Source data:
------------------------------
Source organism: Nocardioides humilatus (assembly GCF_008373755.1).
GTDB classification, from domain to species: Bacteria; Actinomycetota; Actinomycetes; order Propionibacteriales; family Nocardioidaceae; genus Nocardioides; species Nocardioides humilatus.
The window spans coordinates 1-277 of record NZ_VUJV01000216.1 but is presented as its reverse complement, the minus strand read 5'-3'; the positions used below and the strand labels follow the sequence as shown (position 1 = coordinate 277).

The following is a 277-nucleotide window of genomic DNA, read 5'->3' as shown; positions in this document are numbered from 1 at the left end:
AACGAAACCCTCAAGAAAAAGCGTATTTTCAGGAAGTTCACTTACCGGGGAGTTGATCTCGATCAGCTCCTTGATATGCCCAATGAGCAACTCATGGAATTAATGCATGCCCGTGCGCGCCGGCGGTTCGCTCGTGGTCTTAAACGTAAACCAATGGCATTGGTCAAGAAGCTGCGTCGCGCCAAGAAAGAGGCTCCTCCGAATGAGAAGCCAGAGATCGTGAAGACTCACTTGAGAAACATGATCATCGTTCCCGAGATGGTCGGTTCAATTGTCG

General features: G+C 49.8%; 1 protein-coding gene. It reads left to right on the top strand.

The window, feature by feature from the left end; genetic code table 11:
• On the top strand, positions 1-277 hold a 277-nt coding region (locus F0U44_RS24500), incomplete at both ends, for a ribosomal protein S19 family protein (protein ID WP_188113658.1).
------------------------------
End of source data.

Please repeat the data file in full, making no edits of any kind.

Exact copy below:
Source organism: Nocardioides humilatus (assembly GCF_008373755.1).
GTDB classification, from domain to species: Bacteria; Actinomycetota; Actinomycetes; order Propionibacteriales; family Nocardioidaceae; genus Nocardioides; species Nocardioides humilatus.
The window spans coordinates 1-277 of record NZ_VUJV01000216.1 but is presented as its reverse complement, the minus strand read 5'-3'; the positions used below and the strand labels follow the sequence as shown (position 1 = coordinate 277).

The following is a 277-nucleotide window of genomic DNA, read 5'->3' as shown; positions in this document are numbered from 1 at the left end:
AACGAAACCCTCAAGAAAAAGCGTATTTTCAGGAAGTTCACTTACCGGGGAGTTGATCTCGATCAGCTCCTTGATATGCCCAATGAGCAACTCATGGAATTAATGCATGCCCGTGCGCGCCGGCGGTTCGCTCGTGGTCTTAAACGTAAACCAATGGCATTGGTCAAGAAGCTGCGTCGCGCCAAGAAAGAGGCTCCTCCGAATGAGAAGCCAGAGATCGTGAAGACTCACTTGAGAAACATGATCATCGTTCCCGAGATGGTCGGTTCAATTGTCG

General features: G+C 49.8%; 1 protein-coding gene. It reads left to right on the top strand.

The window, feature by feature from the left end; genetic code table 11:
• On the top strand, positions 1-277 hold a 277-nt coding region (locus F0U44_RS24500), incomplete at both ends, for a ribosomal protein S19 family protein (protein ID WP_188113658.1).